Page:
Drivers in the United Kingdom have been dealing with high petrol costs since the beginning of the year, as the price of crude oil fluctuates. Chancellor Rishi Sunak imposed a 5p gasoline duty cut during his Spring Statement in a bid to alleviate the financial strain on households, however despite the minor savings, this discount is yet to reach customers’ purses. While the Russia-Ukraine conflict continues, are Britons going to witness a drop in petrol costs, or are we on pace for more record-breaking figures?
This month, both gasoline and diesel hit a low point. According to RAC Fuel Watch, the current average price for petrol is 182.31p per liter, while diesel prices are averaging 186.57p per liter.
On Wednesday, UK forecourt prices increased by the most in 17 years, compounding the already exorbitant living costs that Britons are already suffering.
People have rushed to Twitter to express their displeasure, with @JimDelahunt writing, “Petrol appears to have gone up 10p in a week with no notice…WE ARE BEING BLINDLY ROBBED.”
“A fuel price stabilizer is a fair way for the Treasury to assist manage the pump price, but they also need to bring in greater fuel price transparency to halt the everyday rip-offs at the pumps,” said AA spokesperson Edmund King.
“With the broader cost of living crisis, the £100 tank is not sustainable, thus the fundamental concerns must be addressed promptly.”
When petrol prices initially shattered records in March at 151-155p per liter, it was difficult to imagine them rising another 30p in only three months.
Will the price of gasoline continue to rise?
“For the foreseeable future, the answer is likely to be ‘yes,'” Andrew Black, principal and supply chain specialist at global procurement consultancy Efficio, told Express.co.uk.
“The Chinese lockdown is presently depressing demand there, but if and/or when China begins to open up again, it will put extra pressure on demand, which is already growing rapidly as the globe recovers from Covid.”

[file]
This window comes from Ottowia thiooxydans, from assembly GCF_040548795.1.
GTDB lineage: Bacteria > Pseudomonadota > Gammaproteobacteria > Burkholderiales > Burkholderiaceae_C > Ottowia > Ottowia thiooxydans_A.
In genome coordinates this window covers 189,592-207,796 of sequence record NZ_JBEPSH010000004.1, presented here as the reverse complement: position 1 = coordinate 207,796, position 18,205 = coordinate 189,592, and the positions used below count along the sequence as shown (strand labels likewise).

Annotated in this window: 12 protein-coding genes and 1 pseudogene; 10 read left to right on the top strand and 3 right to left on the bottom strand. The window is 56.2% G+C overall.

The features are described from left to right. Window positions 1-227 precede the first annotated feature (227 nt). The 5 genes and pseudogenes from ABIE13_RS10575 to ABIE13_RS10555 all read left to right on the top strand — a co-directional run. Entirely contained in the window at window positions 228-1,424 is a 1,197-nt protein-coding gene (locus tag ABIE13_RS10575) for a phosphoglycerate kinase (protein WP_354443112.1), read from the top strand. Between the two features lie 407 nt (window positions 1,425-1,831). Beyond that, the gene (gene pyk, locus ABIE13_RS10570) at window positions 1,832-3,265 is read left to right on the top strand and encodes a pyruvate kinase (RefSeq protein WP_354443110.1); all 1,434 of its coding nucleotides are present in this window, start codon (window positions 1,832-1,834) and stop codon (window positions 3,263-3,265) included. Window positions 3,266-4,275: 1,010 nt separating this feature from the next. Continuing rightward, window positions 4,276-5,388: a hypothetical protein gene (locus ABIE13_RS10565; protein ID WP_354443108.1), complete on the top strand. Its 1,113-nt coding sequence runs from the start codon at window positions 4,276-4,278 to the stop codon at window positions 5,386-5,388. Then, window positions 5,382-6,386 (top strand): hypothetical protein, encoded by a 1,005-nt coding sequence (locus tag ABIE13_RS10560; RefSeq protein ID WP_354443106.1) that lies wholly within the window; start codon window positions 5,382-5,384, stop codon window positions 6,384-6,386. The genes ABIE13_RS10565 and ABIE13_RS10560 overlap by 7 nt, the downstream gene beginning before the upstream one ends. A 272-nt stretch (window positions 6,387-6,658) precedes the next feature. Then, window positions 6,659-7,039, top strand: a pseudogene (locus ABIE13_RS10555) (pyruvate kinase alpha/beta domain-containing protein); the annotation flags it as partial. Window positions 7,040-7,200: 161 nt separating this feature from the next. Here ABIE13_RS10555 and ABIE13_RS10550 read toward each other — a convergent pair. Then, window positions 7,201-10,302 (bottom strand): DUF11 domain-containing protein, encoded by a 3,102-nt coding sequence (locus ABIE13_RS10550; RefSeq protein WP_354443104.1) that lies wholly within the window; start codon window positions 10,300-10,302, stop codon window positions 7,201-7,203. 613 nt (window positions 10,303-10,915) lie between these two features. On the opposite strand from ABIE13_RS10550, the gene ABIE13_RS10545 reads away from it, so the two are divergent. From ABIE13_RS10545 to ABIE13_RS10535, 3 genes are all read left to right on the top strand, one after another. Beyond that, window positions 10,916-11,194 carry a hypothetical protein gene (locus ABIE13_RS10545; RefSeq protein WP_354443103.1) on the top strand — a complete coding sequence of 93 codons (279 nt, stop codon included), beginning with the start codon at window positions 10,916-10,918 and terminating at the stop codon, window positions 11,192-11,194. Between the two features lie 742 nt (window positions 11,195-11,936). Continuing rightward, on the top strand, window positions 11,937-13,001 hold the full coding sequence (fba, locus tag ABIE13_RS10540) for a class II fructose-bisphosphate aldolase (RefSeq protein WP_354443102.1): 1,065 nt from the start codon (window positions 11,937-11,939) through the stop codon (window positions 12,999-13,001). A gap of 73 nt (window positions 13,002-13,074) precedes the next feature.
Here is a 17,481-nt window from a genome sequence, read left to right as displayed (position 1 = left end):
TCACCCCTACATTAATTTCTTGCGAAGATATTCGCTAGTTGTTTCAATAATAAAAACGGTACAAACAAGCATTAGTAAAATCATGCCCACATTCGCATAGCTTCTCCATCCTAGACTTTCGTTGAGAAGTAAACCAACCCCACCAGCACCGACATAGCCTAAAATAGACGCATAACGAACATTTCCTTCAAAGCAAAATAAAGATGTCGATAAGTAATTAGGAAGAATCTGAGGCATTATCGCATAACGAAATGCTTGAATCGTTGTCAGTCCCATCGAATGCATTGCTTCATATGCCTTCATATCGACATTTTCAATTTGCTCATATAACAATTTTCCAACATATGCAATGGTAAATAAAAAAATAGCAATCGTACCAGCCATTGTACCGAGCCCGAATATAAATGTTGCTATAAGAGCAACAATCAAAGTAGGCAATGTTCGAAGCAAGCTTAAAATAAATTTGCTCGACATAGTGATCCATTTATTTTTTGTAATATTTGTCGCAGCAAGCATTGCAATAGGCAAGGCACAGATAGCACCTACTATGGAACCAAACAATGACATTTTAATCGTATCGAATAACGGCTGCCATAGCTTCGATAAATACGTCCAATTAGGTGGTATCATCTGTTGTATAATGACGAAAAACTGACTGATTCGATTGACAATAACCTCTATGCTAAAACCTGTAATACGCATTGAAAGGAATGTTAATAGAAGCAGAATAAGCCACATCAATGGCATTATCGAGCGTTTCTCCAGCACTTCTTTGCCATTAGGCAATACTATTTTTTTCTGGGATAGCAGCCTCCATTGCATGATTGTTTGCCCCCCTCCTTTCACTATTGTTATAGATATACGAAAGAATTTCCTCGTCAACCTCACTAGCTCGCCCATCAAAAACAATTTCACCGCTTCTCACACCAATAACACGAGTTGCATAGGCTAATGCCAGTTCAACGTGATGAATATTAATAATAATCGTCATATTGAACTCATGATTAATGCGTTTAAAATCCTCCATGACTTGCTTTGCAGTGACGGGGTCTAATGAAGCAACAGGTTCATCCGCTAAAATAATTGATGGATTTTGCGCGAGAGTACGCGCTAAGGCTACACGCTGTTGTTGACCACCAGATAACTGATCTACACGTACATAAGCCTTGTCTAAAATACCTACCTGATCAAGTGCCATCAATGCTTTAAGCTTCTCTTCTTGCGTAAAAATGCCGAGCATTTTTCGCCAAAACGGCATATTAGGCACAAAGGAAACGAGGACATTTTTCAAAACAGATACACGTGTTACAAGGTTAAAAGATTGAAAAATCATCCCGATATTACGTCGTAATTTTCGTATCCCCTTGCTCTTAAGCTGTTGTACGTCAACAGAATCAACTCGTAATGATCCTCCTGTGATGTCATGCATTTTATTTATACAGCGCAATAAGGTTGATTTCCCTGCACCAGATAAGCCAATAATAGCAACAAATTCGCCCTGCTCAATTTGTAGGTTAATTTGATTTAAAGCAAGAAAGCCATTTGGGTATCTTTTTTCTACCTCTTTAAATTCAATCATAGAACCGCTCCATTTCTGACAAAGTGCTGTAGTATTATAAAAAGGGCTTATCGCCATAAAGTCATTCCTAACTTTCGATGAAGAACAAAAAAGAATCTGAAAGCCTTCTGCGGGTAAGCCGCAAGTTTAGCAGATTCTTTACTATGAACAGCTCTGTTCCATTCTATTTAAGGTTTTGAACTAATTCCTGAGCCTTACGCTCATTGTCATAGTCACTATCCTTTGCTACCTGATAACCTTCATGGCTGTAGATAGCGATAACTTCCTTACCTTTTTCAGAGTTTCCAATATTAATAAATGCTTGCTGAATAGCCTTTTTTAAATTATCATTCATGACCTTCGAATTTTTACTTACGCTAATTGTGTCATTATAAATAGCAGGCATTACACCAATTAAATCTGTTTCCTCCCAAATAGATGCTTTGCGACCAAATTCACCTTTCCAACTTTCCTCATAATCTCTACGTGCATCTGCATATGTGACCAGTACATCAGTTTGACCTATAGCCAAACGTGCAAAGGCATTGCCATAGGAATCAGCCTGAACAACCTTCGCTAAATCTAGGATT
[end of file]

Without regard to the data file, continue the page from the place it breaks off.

“At the same time, the potential to swiftly boost production is limited by long timeframes for bringing on new capacity investments; the situation in Ukraine and Russia; and the reality that there is less spare capacity among the other major oil producers than there used to be.”
“We are in the midst of a ‘perfect storm.'”
Why are gasoline prices rising?
Several factors are exerting pressure on oil and gas supply systems, which is driving up gasoline prices.
“Coming out of Covid, demand has risen much more quickly than many, particularly in the oil and gas business itself, expected,” Mr Black added.
“This is exacerbated by the fact that relatively low oil prices prior to and, notably, during Covid have led to a period of under-investment in the industry, resulting in fewer large oil and gas projects in the pipeline capable of picking up the slack.”
“This has been made significantly worse by the geopolitical situation, which is worse now than at any moment since the conclusion of the Cold War,” Mr Black concluded.
What has to be done to bring down fuel prices?
“In the UK, a major amount of the ultimate price of petrol and diesel is made up of Fuel Duty and VAT, which together account for roughly 45 percent of the entire cost,” Mr Black explained.
“Fuel duty was recently reduced by 5p per liter, however it appears that much of this was simply collected by shops, with no benefit to customers.”
“If the government really wanted to, it could cut duty again or lower gasoline VAT, but this would clearly have to be offset at some time by rises elsewhere or simply accepting that the country runs a larger deficit until things calm down.”
“The Government has also just announced a 25% fee – definitely not a ‘windfall tax,’ according to the Government – to assist consumers cope with rising household fuel expenses,” Mr Black stated.